HC Deb 10 June 1846 vol 87 cc206-28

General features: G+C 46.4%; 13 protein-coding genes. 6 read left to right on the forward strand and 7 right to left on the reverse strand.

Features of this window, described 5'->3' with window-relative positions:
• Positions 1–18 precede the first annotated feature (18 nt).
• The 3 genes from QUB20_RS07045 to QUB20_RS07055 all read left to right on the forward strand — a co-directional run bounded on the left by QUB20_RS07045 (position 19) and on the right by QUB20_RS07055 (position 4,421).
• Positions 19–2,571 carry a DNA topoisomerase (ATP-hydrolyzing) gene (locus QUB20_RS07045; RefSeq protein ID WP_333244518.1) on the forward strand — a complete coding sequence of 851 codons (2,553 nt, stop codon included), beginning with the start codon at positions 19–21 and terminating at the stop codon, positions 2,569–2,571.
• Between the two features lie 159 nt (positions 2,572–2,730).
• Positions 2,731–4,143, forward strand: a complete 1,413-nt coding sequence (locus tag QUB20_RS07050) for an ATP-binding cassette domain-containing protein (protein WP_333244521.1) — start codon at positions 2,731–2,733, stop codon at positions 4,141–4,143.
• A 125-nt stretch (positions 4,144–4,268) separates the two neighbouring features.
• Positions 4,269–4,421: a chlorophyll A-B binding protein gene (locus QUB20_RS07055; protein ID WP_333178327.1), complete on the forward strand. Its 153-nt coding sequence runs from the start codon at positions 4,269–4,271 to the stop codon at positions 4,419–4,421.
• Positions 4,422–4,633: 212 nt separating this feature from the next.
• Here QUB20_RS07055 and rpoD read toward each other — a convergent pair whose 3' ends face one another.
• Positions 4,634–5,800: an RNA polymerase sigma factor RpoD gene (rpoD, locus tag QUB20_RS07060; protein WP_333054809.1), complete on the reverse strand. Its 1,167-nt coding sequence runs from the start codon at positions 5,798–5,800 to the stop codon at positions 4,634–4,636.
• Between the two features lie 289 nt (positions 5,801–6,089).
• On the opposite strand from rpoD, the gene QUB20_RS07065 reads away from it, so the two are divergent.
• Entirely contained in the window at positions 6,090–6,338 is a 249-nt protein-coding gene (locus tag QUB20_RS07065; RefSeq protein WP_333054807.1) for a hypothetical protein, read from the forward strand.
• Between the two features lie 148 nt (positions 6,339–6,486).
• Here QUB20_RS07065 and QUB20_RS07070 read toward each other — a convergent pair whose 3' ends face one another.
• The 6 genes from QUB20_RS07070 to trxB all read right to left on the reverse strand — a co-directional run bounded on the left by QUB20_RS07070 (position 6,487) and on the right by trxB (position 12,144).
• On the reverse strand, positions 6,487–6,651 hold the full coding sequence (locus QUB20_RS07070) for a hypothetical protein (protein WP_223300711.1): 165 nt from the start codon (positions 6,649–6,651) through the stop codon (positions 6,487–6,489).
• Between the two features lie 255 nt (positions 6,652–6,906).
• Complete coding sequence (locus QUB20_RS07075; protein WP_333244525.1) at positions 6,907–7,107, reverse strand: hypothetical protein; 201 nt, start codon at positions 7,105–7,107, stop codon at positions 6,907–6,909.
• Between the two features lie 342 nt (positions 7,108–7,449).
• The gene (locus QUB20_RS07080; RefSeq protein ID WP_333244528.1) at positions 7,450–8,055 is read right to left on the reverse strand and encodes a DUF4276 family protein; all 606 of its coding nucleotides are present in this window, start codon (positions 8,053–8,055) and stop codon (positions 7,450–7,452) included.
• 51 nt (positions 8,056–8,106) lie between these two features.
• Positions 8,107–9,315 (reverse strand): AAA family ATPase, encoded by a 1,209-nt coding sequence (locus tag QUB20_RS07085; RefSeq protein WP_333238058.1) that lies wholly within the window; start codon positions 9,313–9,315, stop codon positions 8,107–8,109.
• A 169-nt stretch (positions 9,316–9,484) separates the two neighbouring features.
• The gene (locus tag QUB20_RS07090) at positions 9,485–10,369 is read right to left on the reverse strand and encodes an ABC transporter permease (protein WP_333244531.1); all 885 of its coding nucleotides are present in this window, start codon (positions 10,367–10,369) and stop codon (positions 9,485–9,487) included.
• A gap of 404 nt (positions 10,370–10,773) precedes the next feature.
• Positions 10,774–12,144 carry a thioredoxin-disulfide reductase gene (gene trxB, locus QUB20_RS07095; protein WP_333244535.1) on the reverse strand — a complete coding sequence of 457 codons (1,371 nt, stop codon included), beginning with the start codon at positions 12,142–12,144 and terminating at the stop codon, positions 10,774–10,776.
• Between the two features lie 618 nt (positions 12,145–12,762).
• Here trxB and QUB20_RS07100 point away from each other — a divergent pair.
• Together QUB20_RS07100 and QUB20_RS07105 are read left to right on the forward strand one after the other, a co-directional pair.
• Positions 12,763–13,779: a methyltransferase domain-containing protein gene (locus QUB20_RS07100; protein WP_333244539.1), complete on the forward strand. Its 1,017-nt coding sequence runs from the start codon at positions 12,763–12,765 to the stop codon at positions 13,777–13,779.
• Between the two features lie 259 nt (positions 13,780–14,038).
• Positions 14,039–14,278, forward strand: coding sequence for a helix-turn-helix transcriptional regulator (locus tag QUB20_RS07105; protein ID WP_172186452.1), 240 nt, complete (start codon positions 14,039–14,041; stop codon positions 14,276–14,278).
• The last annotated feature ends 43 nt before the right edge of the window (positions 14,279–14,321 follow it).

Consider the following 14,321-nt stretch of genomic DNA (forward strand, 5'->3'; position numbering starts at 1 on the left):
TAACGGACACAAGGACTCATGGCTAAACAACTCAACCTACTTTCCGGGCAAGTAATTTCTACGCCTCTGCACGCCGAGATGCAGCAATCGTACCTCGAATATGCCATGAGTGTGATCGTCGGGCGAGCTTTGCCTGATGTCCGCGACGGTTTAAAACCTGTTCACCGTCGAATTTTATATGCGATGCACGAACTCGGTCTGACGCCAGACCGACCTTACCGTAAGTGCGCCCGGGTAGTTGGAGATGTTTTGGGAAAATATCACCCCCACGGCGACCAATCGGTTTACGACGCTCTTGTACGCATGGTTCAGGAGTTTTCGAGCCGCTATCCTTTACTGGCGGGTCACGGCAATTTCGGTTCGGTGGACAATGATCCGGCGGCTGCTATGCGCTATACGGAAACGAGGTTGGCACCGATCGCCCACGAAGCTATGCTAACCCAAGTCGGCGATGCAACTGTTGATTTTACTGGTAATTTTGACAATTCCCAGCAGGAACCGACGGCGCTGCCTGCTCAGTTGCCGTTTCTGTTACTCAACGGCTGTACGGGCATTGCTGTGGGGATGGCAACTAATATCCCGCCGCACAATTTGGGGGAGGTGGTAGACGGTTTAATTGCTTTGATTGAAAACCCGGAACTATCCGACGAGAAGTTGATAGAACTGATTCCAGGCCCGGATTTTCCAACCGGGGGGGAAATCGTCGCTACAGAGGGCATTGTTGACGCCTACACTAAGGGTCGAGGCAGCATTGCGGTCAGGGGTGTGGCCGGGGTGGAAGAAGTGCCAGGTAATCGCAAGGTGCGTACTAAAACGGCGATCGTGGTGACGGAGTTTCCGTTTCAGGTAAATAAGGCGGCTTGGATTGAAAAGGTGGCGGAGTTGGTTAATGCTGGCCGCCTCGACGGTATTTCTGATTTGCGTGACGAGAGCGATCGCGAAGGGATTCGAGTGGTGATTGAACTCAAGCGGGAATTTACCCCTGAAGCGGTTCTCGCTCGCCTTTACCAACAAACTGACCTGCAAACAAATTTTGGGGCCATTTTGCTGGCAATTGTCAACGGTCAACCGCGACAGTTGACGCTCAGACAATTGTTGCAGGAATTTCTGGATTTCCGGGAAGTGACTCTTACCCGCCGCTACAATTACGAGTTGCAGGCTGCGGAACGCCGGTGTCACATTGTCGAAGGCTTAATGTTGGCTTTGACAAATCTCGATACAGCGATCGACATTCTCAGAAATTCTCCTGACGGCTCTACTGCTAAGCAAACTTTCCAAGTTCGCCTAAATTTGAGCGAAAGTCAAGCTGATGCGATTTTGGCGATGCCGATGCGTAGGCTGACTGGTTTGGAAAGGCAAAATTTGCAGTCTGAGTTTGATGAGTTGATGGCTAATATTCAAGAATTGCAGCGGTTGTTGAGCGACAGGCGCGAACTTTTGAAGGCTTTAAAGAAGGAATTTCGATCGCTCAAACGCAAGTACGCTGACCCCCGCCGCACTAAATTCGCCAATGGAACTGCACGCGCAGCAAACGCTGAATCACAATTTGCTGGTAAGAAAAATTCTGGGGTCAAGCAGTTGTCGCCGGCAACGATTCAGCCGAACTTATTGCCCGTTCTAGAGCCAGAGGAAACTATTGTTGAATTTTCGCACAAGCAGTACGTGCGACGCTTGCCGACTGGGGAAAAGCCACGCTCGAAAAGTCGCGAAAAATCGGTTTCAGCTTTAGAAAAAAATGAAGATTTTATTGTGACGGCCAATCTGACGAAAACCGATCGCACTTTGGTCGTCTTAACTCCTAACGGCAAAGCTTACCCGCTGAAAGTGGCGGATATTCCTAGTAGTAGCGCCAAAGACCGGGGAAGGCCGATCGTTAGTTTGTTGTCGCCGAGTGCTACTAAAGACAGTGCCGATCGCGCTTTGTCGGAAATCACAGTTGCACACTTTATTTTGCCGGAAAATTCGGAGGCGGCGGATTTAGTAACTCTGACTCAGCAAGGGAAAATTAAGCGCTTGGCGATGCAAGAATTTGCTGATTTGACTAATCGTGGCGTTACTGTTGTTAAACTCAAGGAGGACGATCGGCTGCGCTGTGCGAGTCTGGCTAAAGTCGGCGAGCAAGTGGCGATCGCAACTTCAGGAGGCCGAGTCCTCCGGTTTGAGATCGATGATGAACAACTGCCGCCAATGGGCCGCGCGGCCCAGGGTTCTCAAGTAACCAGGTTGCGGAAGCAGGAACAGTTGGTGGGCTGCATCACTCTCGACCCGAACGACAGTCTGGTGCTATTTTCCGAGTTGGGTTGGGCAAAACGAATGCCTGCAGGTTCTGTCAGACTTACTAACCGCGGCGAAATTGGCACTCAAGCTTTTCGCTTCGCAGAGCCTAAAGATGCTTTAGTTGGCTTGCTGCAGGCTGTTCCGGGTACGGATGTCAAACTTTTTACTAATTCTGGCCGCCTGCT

moved the Second Reading of this Bill. He felt it to be his duty to state to the House the grounds upon which he brought before it this, he admitted, somewhat novel and startling proposition; but he should prove that, after all, it was but a strong remedy for an extraordinary and strong grievance. It was not till all other means had been resorted to, and appeals had been made to the generosity of private individuals and to the justice and generosity of the Government, that he had been compelled to take this course. In the year 1844 a deputation had waited upon Her Majesty's Government, and, individually, upon those parties who had refused sites for churches in Scotland, to represent, in respectful and energetic language, the grievances under which the members of the Free Church laboured. He must say for Her Majesty's Government that, in private as well as in public, most of the Members gave the deputation assurances of their deepest sympathy; and their answers were to this effect, that if they had been individually concerned, they would not have hesitated to do them justice; but still no actual remedy had been afforded. In some places parties had yielded to the force of their own convictions, and partly to public opinion; but so much remained to be done, that he was compelled to come to the House to ask for a compulsory measure. The grievance, he was bound to say, was confined principally, if not altogether, to the religious body with which he was himself connected. In May, 1842, an event happened which had been termed by men whose talents and authority would transmit their names to posterity, one of the greatest revolutions that had ever taken place in this or any other country, attended with the fewest circumstances of discordancy as well as most free from acrimony and strife. In 1843 one-third of the people of Scotland separated themselves, for conscience' sake alone, from the Established Church of that country, remaining as firmly attached to the law and to the Sovereign of their country as any other party in it; and they were now suffering purely for having taken that step which they hod felt bound by conscience and honourable motives to take. On that occasion no less than 470 ordained ministers of the Church of Scotland resigned livings worth to themselves and their families of upwards of 2,000,000l., and more than 2,000 lay office-bearers of the Church followed in the train of their ministers. He must say, before he entered upon the larger and more disagreeable part of the case, that at that time, generally speaking, throughout Scotland, a readiness was shown to give to those individuals an opportunity of carrying out their religious opinions according to their own conscience. The congregations in towns were almost immediately accommodated either by Dissenting bodies, or otherwise; but in the country almost all the congregations were at first compelled to resort to the open air to carry on their religious ordinances; and it was a remarkable fact that for seventeen successive Sundays not a single drop of rain fell in Scotland. After a time, tents and other accommodations were provided. Of the numbers who, for som reason or another, refused at first to grant sites for Free churches, there had been many instances of persons who had since become convinced of the earnestness of the people, and that the movement was not a mere temporary movement, but a lasting one. He could not help mentioning one of these instances. His noble Friend the Duke of Sutherland had at first refused to grant sites for Free churches: till he was convinced that the movement was real, and that it proved an earnestness of conviction, he did not think it right to give sites for edifices which might be only temporarily occupied, and which might, under such circumstances, interfere with the Established Church of the land. The moment, however, his noble Friend became convinced that his people were in earnest, he gave way, and throughout the length and breadth of the county of Sutherland, and in other places, the Duke of Sutherland was one of the first to recognize the claims of the Free Church, and the principles of religious toleration. But there were several who still kept the congregations in a state which was disgraceful to a Christian country—to a country which claimed to itself almost exclusively the merit of respecting civil and religious liberty. It would hardly be believed that in Scotland, at this moment, there were numerous instances of congregations being compelled to hold their meetings for public worship on the seashore, on the mountain tops, and in public roads, not only for ordinary service—for sermon and public prayer—but the ordinances of baptism and of the Lord's Supper were administered in the open air. Even in the depth of winter, exposed to every inclemency, the infant babe was held up for baptism, the child was exposed, and the sacrament administered without a roof to cover the individuals assembled, and all through the wilful determination of certain individuals who took upon themselves to say, at this time of clay, "Because you choose to adopt certain opinions, you shall not carry on your worship with decency and comfort." He regretted to be obliged to bring before the House the names of individuals who had refused sites; but he had no alternative left him, as he was bound to make out to the House the peculiar hardship of the case; and he hoped the House would bear with him. The first case he should mention was that of certain Highlanders who lived in a remote district in the Isle of Skye. Lord Macdonald was a proprietor of large estates in the Isle of Skye. In the district of North Uist, Lord Macdonald had been applied to by a near relative of his own to grant a site for a Free church, his relative offering, if he did, that he would build the church at his own expense. Upon Lord Macdonald's estates there were 4,000 souls connected with the Free Church. Lord Macdonald's answer to all applicants was the same:— Sir—I beg to decline to give ground for the erection of a Free church on my property.—I am, Sir, your obedient servant, MACDONALD. In this wild district, therefore, 4,000 souls were allowed to worship in the open air, or with only the cover of canvass. Sir James Riddell had taken a rather different course from Lord Macdonald. Like him, he had refused sites, but he had addressed to his tenants affectionate letters, in which he had pursued the imprudent course of giving reasons for his refusal; for, if his refusal was hard, his reasons were ludicrous. In that district a very large proportion of the people adhered to the Free Church; and Sir J. Riddell undertook to say that they should be compelled to worship in the open air, and would not allow a Free church to be built, because he differed from his people in opinion. In short, on his property no man who did not agree with Sir James Miles Riddell shall worship within walls, or under any roof but the canopy of heaven, throughout the forty miles of Ardnamurchan! Such area Highland laird's notions of toleration even at this day. The next instance was that of Lord Moray, and it was one of peculiar hardship. Lord Moray had been applied to for a site for a Free church at Petty, where there was a congregation of 500 individuals. Several applications had been made to Lord Moray, and he regretted to say that they all had been attended with the same unhappy want of success. The members of the congregation to whom he referred were now obliged to worship under the flimsy covering of a tent, instead of possessing a substantial and sufficient building, such as they were able and willing to erect. Whether the resistance to the Free Church was to be imputed to Lord Moray himself, or to some other party having influence over him, there could be no doubt that Lord Moray was responsible in the eyes of God and man for the conduct that he permitted others to pursue. In the case of Lord Moray there might be "a power behind the throne greater than the throne itself;" but, however disposed to avoid blaming Lord Moray, he did think it only due to the House to call their attention to the animus with which this persecution of the Free Church was carried on in that part of Scotland with which Lord Moray was connected. In Aberdour there was a Free Church congregation, and they built a manse for their clergyman near Lord Moray's park. The windows of that manse looked into the park, but the ground on which it stood did not belong to the noble Lord—it was obtained by the feuars of Aberdour. But, though the site of the manse bordered on the park, it was three miles from Lord Moray's residence, and it merely was adjacent to his park. Now, the House would be surprised to hear what happened. The manse was scarcely roofed when the factor of Lord Moray ran up a dead wall within three feet of the windows of the manse; and there that dead wall stood to the present moment, a monument of the merciless persecution that was carried on with reference to the Free Church in Scotland; and if any hon. Member would take the trouble to look at a paper which he held in his hand, he would there see depicted the position of the manse with reference to the dead wall. The next case to which he thought it necessary to refer was that of the people who lived upon the estates of Lord Seafield. That noble Lord was a very large proprietor in Strathspey; and there could be little doubt that upon his estates the persecution of the Free Church was carried on with great activity. In the village of Grantown, there was a congregation of 2,000 people when regular service was supplied: a site for a church had hitherto been sought in vain. At Duthill, there was a congregation of 500: in summer it was larger. They were in no better condition. These congregations generally worshipped in the open air. He was not, however, so entirely without hope in this case as in most of the others which existed. With respect to what had occurred on the estates of Mr. Campbell, of Locknell, he should say nothing. The grave had closed upon him but lately, and he had been summoned to a higher tribunal; but he should take the liberty of saying thus much, that he hoped the successor of that gentleman would not follow his bad example, and alienate from him the affections of his people. The case of Lord Ailsa was another which he might mention. That noble Marquess having been applied to, put his refusal on very distinct grounds — "that he had determined to support the Established Church in Scotland, and he would not patronize anything which was calculated to interfere with that Church; he should therefore not accommodate the Free Church with any ground whatever." He humbly thanked Lord Ailsa; but it was his justice that the Free Church asked, not his patronage. It would not be necessary then to detain the House by going into all the special cases with which he had been supplied; but he could not omit mentioning that both Lord Cawdor and Lord Forbes had refused to grant sites. When a refusal upon this subject was received from Lord Forbes, application was made to another proprietor, his hon. Friend who seconded the Motion, for leave to bring in the present Bill. It had for a moment been unjustly supposed that he also would refuse, but that did not turn out to be the case; he did not follow the example that Lord Forbes had set, although the minister of the Established Church in the parish from which the application came, took the trouble to send to his hon. Friend a copy of the answer refusing a site, which had been received from Lord Forbes, in the hope that that reply would have induced him to give a similar answer. His hon. Friend granted a site, though unfortunately it was not so convenient as that which it was in the power of Lord Forbes to grant, but which he thought proper to refuse. He now approached the case of a noble individual for whom he entertained a very high respect. He confessed that he approached that case with great regret, for this among other reasons, that he had long been acquainted with the noble person whose name it was his duty to introduce into the present discussion. All who possessed the advantage of knowing him as a private friend were fully impressed with a very high sense of his character; and there was no doubt that towards his tenantry his conduct was generous, and even munificent—honourable traits, which only made his conduct in this matter entirely unintelligible. His course, however, in this matter assumed a very serious aspect, not only on account of the high station which he held in Scotland, but on account also of his position as a Minister of the Crown in this country. The Duke of Buccleuch was the person to whose conduct in this matter he desired to call the attention of the House. The noble Duke refused in two instances to give sites in the year 1843. He refused to accommodate any congregation of the Free Church with any spot of ground whatever. In Canonbie there was a congregation of between 600 and 800 persons: at that place the members of the Free Church were obliged to worship in a tent; the number of hearers averaged about 400; and they pitched their tent upon a piece of waste ground, and there they continued for some time, until they found it necessary to remove, in consequence of the special interdict of the Duke of Buccleuch, to which they yielded obedience on the 5th of November. Upon that day they were driven from the spot of waste ground, and the only place then at which they could assemble was one where four roads met; and from the 5th of November, 1843, till the 4th of July, 1844, they continued to assemble at that place. At length the time arrived at which it became necessary for them to administer and receive the holy communion of the Lord's supper. Preparations were made for that sacred ordinance, and it was arranged that it should be held in the open air, where the four roads met. If the congregation which there assembled had been willing to put the Duke of Buccleuch quite in the wrong, they would have adhered to the resolution which they adopted, of holding that sacred ordinance in the open air; for, according to the doctrines of that church to which he (Mr. F. Maule) and they belonged, it was of no consequence whether they worshipped God under the wide canopy of heaven, or upon the wild heath, or by the shores of the roaring sea. They held that their worship could be as calmly and as conscientiously offered to the Divine Being in those places as within the proudest fane that the wealth or ingenuity of man had ever erected—that priest had ever consecrated. It was intimated to the Duke of Buccleuch, that the congregation intended so to hold their communion; and his grace thereupon gave them the use, for that single occasion, of a field where a tent might be placed for that purpose; and there, under the shelter of their tent, they were allowed to celebrate that sacred rite. Of that leave they availed themselves, not wishing that an ordinance so sacred should be exposed to the possibility of disturbance. But let it be remembered, that after that occasion they were no longer permitted to enjoy the use of the field. On the following Sunday they were obliged to go back to their old position at the cross-roads; and there was no place in which they sought to establish a tent, that they were not sooner or later obliged to vacate, excepting that on which they had met since July, 1844. An application of no ordinary character was then made to the Duke of Buccleuch. It was one not signed by Free Churchmen, but, on the contrary, bore the signatures of 1,083 persons, belonging to every class of religionists in the parish. They were persons who entertained a high respect for the Duke of Buccleuch; and in addressing him they thought it their duty to represent that by those repeated refusals he was doing injury to his own character, and weakening his own influence. They earnestly petitioned the Duke that he would grant a site for the Free Church; but they received no answer. A petition was then addressed to the Duke by the Presbytery of Lockerby, the receipt of which was merely acknowledged. Again in July, 1844, another application was made to the Duke, to which a verbal answer was given through his factor, granting permission to erect a tent, removeable at the Duke's pleasure, wherein they now met. It might be said that there were three churches in the neighbourhood; but he assured the House that the centre of the congregation was at Limiecleugh, which was six miles from Langholm, and five and a half from Morton. Next, there was the case of Wan-lochhead, which was perhaps the highest inhabited ground in Scotland. It was a village which dated its origin from the time of the Revolution. At that time there was a German in Scotland, who thought that he saw indications there which justified an opinion that there were mines in the neighbourhood that contained the precious metals. Those expectations were not realized; but lead mines of considerable value had for a long time past been worked by the inhabitants of Wanlochhead. To show the House the hardship of this case he would sketch to them this interesting and isolated people. Without exception they all belonged to some church, and according to his information might be classed nearly as follows: The members of the Free Church there were 520; those of the Established Church 250; and though thirty-two belonged to one sect, twenty-eight to another, and nine to a third, yet there was not one inhabitant of that village who had not selected some church or other to go to; yet, though as many as six applications were made to the Duke of Buccleuch for a site there, those applications proved unsuccessful, and the people attached to the Free Church were without any means of going to church in decency and comfort. There were in that village as many as 150 persons who had for many years abstained altogether from the use of spirituous liquors; but though the inhabitants of that village were so few in number, they possessed a joint library of 1,900 volumes; and so rare amongst them was crime of any sort, that within the memory of man there had been only one conviction, and that was for forgery. Now, the hon. and learned Gentleman opposite knew that forgery, in Scotland, though against the law, was not always a crime of the same magnitude as in England. Further, it might be stated to the honour of those miners, that they contributed one shilling per cent on their earnings to the support of the poor. Was not this a village of which a landlord might well be proud? He should now ask the House what did they they think was the accommodation provided for the clergyman? He lived in a room nine feet square. If application were made to the Secretary of State for the Home Department, he would not sanction such a space as a cell for a common thief. He would read an extract from a letter written by the pastor of the Free Church at Wanlochhead in these words:— My accommodation consists of one apartment, which I believe is not larger than the cabin of the Betsy, being about nine feet each side, and which if I had not accidentally obtained I must have left this place. My family lives thirty miles distant, in Maxwelltown. I am frequently attacked, and Mrs. H. more so, in moderate newspapers, for being so far separate, there being no necessity. But in September, after the disruption, I went to Sanquhar, and to Thornhill, and could find no proper house to put them in; and, therefore, was obliged to go where one could be obtained. It is no easy matter to flit often. I was born and brought up in the neighbourhood of Thornhill, within sight of the castle of Drumlanrigg, and feel deeply attached to his Grace by every tie, and would go through fire and water to oblige or benefit him, if it were in my power; and, therefore, we hope and pray that the means now using will cause his Grace to yield and grant us a site. And, further, he begged that the House would allow him to read a letter from Dr. Chalmers to the Duke, dated December 22, 1845—the last appeal, and, from a quarter which, it was thought, that no reasonable request would come in vain. Nothing could be more moderate or charitable than the tone of that letter; and yet, would it be believed, it had remained to the present hour unanswered?—